Chacra is certified organic and biodynamic by Demeter, though the certifications do not appear on bottles (they’re posted on Chacra’s website). “It’s a racket”, says Incisa. “These associations require you to pay outrageous fees for the right to put the certification on the label.” He believes that associations such as these should be encouraging winegrowers to convert to organic/biodynamic winemaking, not profiteering and discouraging them through fees that can be as high as 10% of the value of the wine being certified. “My great grandfather wrote a book on viticulture outlining many of the same principals used in organic and biodynamic farming. He was happy to freely share his knowledge with anyone who was interested.”
Three pinot noirs are made at Chacra: Barda, Chacra Cincuenta y Cinco and Chacra Treinta y Dos.
Barda, the least expensive wine, was born in Chacra’s inaugural 2004 vintage as a “true second wine”, made from declassified lots of the Chacra Treinta y Dos. Today, Barda is made mainly from the younger vineyard planted on limestone and sand in the 1980s, plus any declassified lots from the Treinta y Dos. It’s fermented, as with all Chacra wines, with wild yeast, made with minimal extraction, and bottled unfined and unfiltered with very low SO2.
The 2012 Barda is notably cloudy and pale garnet coloured, in the style of minimal-intervention reds, delicate and refined, with enticing floral notes, faded roses, and lightly oxidative red fruit. The palate is fine and silky, lingering and elegant. A fine value overall, intended for early consumption.
The Chacra Cincuenta y Cinco is made from a predominantly clay vineyard planted in 1955. A high percentage of whole bunches are often included in the fermentation vat, with a varying percentage of de-stemmed fruit according to the vintage to minimize tannic impact. Fermentation is carried out under 20ºC to retain the more delicate, sought-after floral aromatics of pinot, and the wine is aged in used, 600l tonneau with light toasting for one year.
2012 was an unusually cool and rainy vintage in what is otherwise essentially a dessert, yielding a bright ruby red coloured ’55. It has a marvelous core of succulent and vibrant fruit, with great purity. Although tannins are filigree and very fine, there’s nonetheless solid structure and excellent, perfumed length. It’s surely Argentina’s, if not South America’s, most delicate pinots.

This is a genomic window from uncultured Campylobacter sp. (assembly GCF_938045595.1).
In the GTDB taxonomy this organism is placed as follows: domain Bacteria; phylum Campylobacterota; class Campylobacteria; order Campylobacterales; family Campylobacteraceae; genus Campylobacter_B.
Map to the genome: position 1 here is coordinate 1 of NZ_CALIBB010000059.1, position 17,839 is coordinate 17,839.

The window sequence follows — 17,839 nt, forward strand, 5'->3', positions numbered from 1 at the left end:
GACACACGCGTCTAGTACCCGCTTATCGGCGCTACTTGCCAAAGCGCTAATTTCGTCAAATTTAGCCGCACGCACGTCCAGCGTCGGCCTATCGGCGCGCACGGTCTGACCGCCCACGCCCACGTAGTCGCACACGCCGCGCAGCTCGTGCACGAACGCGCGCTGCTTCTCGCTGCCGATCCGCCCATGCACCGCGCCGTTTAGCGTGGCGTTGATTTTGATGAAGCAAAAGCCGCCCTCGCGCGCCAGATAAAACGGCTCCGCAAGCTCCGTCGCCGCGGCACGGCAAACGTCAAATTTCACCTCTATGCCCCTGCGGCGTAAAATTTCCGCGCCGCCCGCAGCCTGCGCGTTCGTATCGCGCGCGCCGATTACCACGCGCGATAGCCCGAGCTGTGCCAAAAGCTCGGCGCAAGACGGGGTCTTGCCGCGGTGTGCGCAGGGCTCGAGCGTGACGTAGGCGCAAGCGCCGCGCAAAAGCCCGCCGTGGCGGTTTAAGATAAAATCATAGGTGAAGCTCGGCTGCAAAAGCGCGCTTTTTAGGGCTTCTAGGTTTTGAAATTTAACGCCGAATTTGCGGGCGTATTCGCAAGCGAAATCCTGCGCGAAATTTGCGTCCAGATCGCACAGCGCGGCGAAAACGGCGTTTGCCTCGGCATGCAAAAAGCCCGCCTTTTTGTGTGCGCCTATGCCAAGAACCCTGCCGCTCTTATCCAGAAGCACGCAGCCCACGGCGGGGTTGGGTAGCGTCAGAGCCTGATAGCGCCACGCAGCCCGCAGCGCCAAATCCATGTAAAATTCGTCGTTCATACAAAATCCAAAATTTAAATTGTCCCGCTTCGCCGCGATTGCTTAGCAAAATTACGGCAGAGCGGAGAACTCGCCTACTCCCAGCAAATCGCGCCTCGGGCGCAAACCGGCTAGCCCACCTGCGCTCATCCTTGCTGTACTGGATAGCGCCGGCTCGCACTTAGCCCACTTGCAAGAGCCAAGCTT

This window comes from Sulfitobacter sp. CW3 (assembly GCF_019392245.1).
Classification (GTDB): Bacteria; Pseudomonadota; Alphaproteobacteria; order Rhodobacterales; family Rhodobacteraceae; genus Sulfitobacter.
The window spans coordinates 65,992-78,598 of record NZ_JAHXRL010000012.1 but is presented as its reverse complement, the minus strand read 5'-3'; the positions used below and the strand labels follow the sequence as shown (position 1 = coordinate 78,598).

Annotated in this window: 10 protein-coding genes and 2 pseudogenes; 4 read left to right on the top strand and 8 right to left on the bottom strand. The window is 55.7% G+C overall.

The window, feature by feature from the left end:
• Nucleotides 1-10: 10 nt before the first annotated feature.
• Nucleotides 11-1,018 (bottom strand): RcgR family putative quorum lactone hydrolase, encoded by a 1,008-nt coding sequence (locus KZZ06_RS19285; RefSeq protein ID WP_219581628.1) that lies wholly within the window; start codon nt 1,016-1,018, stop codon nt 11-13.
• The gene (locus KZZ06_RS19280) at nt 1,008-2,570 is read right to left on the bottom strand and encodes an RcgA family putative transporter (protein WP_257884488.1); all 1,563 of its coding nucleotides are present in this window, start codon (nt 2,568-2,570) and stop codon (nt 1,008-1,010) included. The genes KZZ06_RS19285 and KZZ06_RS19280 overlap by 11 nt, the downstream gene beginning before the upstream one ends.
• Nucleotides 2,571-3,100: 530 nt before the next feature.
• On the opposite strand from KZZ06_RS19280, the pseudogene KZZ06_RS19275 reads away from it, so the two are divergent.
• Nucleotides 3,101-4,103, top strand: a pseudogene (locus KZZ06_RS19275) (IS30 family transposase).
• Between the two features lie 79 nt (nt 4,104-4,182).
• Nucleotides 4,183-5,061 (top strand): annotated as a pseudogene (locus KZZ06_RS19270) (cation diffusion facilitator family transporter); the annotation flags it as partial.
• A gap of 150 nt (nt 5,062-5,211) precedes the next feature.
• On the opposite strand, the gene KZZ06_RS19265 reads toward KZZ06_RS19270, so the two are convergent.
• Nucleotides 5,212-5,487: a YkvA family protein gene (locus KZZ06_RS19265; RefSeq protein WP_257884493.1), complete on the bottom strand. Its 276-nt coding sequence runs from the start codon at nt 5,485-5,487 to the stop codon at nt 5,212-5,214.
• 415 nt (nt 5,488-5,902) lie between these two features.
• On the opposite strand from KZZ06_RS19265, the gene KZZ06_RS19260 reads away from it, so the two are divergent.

Chacra Treinta y Dos (“32” in Spanish) is the flagship wine made from Incisa’s original vineyard planted in 1932. It’s always fully hand de-stemmed, as it’s the most “masculine” wine in the Chacra range, relatively speaking, and needs no encouragement of structure. It’s then fermented in small, round concrete tanks (34-57 hl) specifically designed by Incisa to promote homogenous fermentation, then aged two years in lightly toasted barrels.
Despite its extra year of age, the 2011 ’32 is easily the darkest of the range, and an excellent, age worthy vintage. The nose is intense and powerful, while the palate offers terrific density and extract without any trace of heaviness. It has genuine concentration and fruit extract, not to mention complexity and length, the kind that is usually only possible from really old vines. It’s a pleasure to see such complexity derived from fruit rather than heavy oak treatment or exaggerated extraction. It’s a unique expression of pinot, neither Burgundian nor classically new world in style, but a marvelous and valid expression to be sure.
Considering this quality, it’s not surprising that Chacra has sold out each year since 2004, even at the relatively high prices (at least for Patagonia). The wines are sold in 28 countries, and distribution is largely separate from Tenuta San Guido and Sassicaia, which surprised me. I assumed that Incisa would piggyback on the success of San Guido to help move his rather less high profile Argentinean project. But, as he points out, “Cabernet drinkers are rarely pinot drinkers”. And, “distributors who work with Sassicaia generally sell to different markets, for example to Italian restaurants, where Argentinean pinot wouldn’t move”, says Incisa.
Chacra has made its name on quality, and not a halo effect from a distant, utterly different (if also refined) wine. When I ask Piero what’s next, he says “What do you mean what’s next? My family and I are satisfied. We have everything we want and need. Why would I want to make my life more complicated?”
That’s all for this week. See you over the next bottle.
John Szabo, Master Sommelier
From the November 23, 2013 Vintages release: